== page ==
The North Island floods have caused me to sit and wonder whether or not large amalgamations are a good idea. I’m not sure the bringing together of all the Councils of Auckland served that community well or not, especially over a major event like they have experienced.
At one stage of my life I chaired the Metro Mayors. Making the Mayors of Auckland cooperate with each other was damn near impossible. The only Mayors interested in cooperating with the rest of us around the country were the Mayor of Waitakere and the Mayor of North Shore. I can see how the government got frustrated with them and forced a merger.
I’m not sure that was the correct answer.
A couple of weeks ago we had Penny Hulse from the Local Government review panel speaking to us. In a conversation before our event I asked Penny, who had been deputy Mayor of both Waitakere and later the amalgamated Auckland, whether the amalgamated city was prepared for the storms. Her answer was interesting. She said when weather events were predicted the staff at Waitakere knew exactly where the potential flooding could occur. They went and cleared the gutters and removed potential obstacles before the event.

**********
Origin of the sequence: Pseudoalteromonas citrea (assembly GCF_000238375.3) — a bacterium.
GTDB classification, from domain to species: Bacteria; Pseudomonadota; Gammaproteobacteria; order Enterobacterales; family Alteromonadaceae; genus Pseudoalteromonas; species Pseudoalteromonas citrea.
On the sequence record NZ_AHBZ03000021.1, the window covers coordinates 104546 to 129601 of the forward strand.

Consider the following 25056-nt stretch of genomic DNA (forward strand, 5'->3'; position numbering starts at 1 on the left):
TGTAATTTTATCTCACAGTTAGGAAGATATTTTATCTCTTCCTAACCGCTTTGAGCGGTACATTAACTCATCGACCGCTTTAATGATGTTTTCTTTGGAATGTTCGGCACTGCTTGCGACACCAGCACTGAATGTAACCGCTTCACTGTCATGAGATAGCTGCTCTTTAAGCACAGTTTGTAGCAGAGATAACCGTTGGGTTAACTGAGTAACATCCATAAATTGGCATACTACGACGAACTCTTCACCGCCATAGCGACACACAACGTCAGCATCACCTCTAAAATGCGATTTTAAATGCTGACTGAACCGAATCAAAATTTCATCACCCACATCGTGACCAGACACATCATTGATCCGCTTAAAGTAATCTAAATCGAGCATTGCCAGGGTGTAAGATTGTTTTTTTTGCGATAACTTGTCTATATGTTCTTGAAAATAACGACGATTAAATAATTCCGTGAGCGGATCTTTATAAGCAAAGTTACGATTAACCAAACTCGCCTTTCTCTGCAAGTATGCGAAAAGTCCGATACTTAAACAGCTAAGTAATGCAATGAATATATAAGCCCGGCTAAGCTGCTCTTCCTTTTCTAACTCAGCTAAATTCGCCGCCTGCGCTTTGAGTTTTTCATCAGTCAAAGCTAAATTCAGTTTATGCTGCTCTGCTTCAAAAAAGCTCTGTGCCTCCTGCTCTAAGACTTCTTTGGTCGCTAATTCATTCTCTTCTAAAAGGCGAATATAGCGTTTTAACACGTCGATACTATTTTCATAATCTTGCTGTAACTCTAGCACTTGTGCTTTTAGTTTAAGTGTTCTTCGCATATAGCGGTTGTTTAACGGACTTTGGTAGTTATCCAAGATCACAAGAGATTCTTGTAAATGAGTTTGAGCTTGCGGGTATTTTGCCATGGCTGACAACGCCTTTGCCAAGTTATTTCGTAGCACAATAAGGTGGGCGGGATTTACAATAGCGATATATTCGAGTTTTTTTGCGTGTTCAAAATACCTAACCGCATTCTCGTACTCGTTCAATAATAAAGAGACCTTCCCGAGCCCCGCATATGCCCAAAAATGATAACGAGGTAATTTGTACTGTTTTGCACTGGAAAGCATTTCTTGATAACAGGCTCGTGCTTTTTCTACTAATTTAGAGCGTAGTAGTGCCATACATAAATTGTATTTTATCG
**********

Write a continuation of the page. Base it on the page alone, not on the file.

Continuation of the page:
That institutional memory appears now to have been lost. Those areas flooded and those with the knowledge have either gone or have been pushed down the council structure.
To reinforce the complexities of the city an effective PR campaign caused a non-leader to be elected as mayor who isn’t a public servant’s backside.
When I reflect on what magnificent jobs the mayors of many small districts during the recent storm I do remember the book which influenced my life “Small is Beautiful”.
When I read the attached article, my heart sank. There is little institutional memory present at CCC anymore. It’s unfortunately, “forgive them they know not what they do” territory. The “centralisation will sort everything out” mentality might work in the UK but I’m not convinced about it here.
There are models which promote collaboration. Somethings can be shared. Territory will have to be given up by staff in all three councils. At the end of the day local knowledge must be what drives local government. I support the Councillors who objected to the unitary authority for Christchurch.
My message to our city leaders is stop trying to expand and take over our neighbours. Abandon your take-over instincts and work on becoming a proper partner and collaborate. First focus on ensuring that CCC is running properly.